How to develop your Communication Skills by International Keynote Speaker Simerjeet Singh | CC 8
 
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How to develop your Communication Skills | International Keynote Speaker Simerjeet Singh on how to improve your communication skills | Law Of Paying The Price | Coach On Campus 8 | Tips For Effective Communication Skills International motivational speaker, Simerjeet Singh, brings out to us a very important aspect without which our life will become numb. COMMUNICATION is an art to express our feelings and emotions to others, but a successful person is a one who is able to communicate well. Simerjeet renders tips for effective communication skills by illustrating the LAW OF PAYING THE PRICE, where he emphasizes to put in the best efforts to receive the desired outcome. As the old saying goes, Communication Works For Those, Those Who Work At It! Continue to put in same efforts, the outcome too will continue to be the same. Therefore, change in efforts to change the outcome. Simerjeet also clarifies the misconception between developing effective communication skills and effective English speaking. For more information, please visit his website: http://www.simerjeetsingh.com Follow us on: Facebook Page: http://www.facebook.com/cuttingedgeINDIA Blog: http://www.simerjeet.wordpress.com LinkedIn: https://www.linkedin.com/in/cuttingedgeindia/ Subscribe to our YouTube Channel: https://www.youtube.com/user/CuttingEdgeINDIA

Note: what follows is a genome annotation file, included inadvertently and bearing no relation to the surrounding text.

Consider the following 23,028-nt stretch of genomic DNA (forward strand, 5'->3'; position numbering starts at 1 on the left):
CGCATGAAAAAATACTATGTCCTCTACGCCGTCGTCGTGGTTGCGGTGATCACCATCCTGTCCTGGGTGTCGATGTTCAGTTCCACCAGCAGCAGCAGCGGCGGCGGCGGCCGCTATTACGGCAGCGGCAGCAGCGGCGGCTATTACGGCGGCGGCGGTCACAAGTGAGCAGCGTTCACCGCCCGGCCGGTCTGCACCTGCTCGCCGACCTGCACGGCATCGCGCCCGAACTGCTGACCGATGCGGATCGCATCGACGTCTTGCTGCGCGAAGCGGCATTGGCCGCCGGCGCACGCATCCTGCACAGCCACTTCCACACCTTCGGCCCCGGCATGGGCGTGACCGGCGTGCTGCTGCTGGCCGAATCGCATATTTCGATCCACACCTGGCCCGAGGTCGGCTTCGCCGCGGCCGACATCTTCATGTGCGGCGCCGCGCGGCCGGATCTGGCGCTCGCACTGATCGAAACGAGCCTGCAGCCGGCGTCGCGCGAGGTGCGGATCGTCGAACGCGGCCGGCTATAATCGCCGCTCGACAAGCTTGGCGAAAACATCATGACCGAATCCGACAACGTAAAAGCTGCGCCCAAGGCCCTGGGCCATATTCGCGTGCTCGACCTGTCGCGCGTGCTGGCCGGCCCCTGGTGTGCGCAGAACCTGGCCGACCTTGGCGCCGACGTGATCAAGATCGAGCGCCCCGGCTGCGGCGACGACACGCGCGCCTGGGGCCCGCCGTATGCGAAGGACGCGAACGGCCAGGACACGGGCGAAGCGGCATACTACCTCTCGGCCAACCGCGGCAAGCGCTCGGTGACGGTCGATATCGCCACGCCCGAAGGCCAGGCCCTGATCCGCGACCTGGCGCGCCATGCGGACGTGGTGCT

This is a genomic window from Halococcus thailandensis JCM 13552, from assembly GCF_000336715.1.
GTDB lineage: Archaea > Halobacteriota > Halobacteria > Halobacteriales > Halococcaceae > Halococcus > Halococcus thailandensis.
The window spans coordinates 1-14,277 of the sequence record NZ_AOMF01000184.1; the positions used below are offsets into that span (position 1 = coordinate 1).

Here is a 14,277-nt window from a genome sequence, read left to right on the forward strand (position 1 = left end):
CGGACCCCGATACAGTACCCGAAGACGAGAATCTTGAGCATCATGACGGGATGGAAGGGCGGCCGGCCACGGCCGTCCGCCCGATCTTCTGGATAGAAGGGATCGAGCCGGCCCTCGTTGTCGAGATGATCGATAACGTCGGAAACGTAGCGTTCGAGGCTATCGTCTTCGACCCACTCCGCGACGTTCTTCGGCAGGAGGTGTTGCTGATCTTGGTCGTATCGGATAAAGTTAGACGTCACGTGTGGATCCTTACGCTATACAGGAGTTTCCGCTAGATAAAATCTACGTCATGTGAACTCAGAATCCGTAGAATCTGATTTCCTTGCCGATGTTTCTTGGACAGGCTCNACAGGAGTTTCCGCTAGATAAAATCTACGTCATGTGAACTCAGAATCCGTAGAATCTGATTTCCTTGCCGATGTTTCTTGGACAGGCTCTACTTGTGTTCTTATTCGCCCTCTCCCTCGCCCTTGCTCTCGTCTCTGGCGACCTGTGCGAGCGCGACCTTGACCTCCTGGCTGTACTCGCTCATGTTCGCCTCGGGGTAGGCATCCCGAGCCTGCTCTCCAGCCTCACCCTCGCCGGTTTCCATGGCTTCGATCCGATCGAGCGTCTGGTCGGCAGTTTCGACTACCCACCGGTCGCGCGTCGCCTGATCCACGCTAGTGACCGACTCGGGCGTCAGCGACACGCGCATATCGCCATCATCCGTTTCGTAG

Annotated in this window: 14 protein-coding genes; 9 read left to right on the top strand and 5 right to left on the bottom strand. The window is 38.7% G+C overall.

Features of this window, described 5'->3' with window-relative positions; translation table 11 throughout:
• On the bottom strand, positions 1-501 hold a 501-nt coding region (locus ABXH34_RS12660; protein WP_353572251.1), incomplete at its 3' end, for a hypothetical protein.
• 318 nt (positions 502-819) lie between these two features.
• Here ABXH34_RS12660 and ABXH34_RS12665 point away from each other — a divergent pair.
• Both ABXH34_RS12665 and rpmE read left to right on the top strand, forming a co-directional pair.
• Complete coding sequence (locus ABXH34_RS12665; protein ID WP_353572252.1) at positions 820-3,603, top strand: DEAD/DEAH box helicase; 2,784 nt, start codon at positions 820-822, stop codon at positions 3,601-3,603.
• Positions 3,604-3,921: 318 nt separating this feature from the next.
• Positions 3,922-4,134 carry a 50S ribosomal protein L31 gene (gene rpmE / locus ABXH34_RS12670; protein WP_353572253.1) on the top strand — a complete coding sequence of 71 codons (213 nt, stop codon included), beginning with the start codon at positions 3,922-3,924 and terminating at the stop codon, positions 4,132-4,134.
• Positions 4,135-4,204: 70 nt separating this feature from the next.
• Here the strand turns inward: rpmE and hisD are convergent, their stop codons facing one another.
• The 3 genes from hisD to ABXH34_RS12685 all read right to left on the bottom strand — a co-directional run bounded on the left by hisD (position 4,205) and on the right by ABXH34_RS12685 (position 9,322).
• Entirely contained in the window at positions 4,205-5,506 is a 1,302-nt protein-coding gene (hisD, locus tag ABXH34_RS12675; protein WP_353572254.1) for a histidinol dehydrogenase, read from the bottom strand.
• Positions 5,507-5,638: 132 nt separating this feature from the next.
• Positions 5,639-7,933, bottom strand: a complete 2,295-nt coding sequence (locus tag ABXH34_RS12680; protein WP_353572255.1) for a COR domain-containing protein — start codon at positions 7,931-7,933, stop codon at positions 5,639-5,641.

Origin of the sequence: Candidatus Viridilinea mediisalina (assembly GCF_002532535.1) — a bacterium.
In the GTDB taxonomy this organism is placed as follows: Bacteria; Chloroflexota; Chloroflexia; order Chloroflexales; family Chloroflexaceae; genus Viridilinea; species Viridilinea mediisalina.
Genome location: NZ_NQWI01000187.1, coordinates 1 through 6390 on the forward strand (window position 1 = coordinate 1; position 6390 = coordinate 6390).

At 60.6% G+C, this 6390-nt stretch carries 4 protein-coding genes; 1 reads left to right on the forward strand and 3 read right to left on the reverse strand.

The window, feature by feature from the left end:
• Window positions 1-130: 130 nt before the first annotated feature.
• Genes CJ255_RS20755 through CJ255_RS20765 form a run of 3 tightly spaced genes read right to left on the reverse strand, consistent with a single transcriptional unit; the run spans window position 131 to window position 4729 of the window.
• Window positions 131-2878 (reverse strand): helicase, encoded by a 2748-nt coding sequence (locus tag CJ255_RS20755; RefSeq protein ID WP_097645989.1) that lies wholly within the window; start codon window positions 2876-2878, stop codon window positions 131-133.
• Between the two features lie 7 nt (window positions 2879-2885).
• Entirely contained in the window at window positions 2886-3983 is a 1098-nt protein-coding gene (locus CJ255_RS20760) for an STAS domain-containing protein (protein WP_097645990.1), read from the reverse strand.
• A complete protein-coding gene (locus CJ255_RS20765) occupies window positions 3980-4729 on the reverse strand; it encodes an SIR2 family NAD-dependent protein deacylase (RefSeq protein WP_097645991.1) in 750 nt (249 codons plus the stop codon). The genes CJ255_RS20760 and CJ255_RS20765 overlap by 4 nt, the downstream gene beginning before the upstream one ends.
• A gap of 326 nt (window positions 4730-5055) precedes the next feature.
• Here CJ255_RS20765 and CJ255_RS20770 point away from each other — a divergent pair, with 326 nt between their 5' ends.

Views: 4395602 Simerjeet Singh